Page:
TotalEnergies to Invest $6 Billion in Nigeria.


Nigeria contributes 8 to 10 percent of TotalEnergies’ global output and is home to more than 18 percent of its overall investments.

TotalEnergies said it would invest as much as $6 billion in Africa’s biggest oil producer in the years ahead.

The energy firm said it will target deep-water projects and gas production at a time when international oil companies (IOCs) are shifting attention away from onshore to offshore operations in Nigeria.

CEO Patrick Pouyanne told President Bola Tinubu during a meeting in Abuja on Monday that the French company is in support of the current administration’s policies and push to resolve insecurity issues in the industry.

“Everything is here. We just need to conclude with the tweaks and changes necessary to unlock the outstanding potential in both oil and gas,” Mr Pouyanne was quoted as saying in a statement issued by Ajuri Ngelale, special adviser to the president on media & publicity.

Nigeria contributes 8 to 10 percent of TotalEnergies’ global output and is home to more than 18 percent of its overall investments but has been finding it difficult to get the oil major to retain its interest in offshore assets, which have been pretty problematic for IOCs because of their vulnerability to insecurity and vandalism. Mele Kyari, the group managing director of NNPC Limited, told senators in November that over 5000 kilometers of pipeline in the country are not working, with the pipeline from Warri to Benin inactive for the past 22 years.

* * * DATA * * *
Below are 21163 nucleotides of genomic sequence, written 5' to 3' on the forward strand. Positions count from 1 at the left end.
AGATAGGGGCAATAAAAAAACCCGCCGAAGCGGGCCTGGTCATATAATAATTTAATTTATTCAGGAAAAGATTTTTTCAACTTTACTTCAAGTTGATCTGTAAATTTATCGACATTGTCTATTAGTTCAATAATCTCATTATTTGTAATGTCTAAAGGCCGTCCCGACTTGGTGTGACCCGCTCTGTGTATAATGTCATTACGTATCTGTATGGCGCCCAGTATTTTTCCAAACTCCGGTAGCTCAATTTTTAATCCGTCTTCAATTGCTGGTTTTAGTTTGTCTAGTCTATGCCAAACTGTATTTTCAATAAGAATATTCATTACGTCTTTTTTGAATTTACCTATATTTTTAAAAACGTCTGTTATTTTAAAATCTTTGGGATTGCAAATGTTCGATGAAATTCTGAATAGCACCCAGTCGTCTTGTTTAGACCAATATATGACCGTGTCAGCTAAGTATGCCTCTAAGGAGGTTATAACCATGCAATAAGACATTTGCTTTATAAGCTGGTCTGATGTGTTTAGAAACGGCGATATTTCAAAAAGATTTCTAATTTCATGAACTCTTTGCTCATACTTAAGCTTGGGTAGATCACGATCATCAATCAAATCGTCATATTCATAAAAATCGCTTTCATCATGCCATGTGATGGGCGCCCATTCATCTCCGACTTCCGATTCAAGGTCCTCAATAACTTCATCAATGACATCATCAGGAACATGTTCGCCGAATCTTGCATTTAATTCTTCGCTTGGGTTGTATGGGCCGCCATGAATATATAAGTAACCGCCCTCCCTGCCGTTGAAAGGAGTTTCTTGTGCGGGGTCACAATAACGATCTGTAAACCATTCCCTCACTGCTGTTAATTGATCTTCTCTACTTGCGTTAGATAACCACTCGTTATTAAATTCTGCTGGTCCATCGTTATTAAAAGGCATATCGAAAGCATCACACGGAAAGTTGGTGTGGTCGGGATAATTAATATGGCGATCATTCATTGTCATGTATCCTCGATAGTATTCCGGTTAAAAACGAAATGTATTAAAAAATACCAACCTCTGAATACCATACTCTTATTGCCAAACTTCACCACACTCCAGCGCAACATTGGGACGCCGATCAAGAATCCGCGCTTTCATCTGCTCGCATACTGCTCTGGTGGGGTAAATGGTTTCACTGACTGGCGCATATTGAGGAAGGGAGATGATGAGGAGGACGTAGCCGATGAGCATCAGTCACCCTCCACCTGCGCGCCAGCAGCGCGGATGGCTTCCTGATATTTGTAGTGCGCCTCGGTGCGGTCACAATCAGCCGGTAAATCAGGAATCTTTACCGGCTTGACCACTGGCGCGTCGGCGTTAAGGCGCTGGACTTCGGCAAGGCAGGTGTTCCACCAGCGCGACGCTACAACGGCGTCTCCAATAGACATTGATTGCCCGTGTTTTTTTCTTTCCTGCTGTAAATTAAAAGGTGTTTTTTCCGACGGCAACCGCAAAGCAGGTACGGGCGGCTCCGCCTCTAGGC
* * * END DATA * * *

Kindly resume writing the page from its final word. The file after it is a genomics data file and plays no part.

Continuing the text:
Last April, TotalEnergies announced plans to offload its 10 percent minority stake in a joint venture holding 20 onshore and shallow water permits in the country.

Norwegian state-owned international energy company Equinor last month sold its interest in Chevron-operated Agbami field, one of Nigeria’s largest deep-water oilfields to local rival Chappal Energies, continuing the exodus or planned exit of IOCs like ExxonMobil and Shell.

TotalEnergies said it has struck a deal with NNPCL to execute methane detection and measurement campaigns, employing its sophisticated drone-based AUSEA technology on oil & gas assets in the country.

“We will review troublesome areas, fiscally and otherwise, to incentivize gas production in the age of transition to cleaner energy. We are ready to make a difference as a government,” the statement quoted Mr Tinubu as saying.

“The good handshake that we have is for partnership and to accelerate and incentivize gas production in pursuit of the energy transition.”

Nigeria is on a drive to ramp up oil output, which hit a multi-decade low of below 1 million barrels last year, hobbled by oil theft, vandalism, and decrepit infrastructures.

Output for November fell slightly to 1.37 million barrels per day, compared to 1.38 million bpd one month prior, both far behind the Organisation of Petroleum Exporting Countries’ production quota of 1.74 million bpd.

NNPC has said it is looking to produce at the rate of 2 million bpd in 2024.

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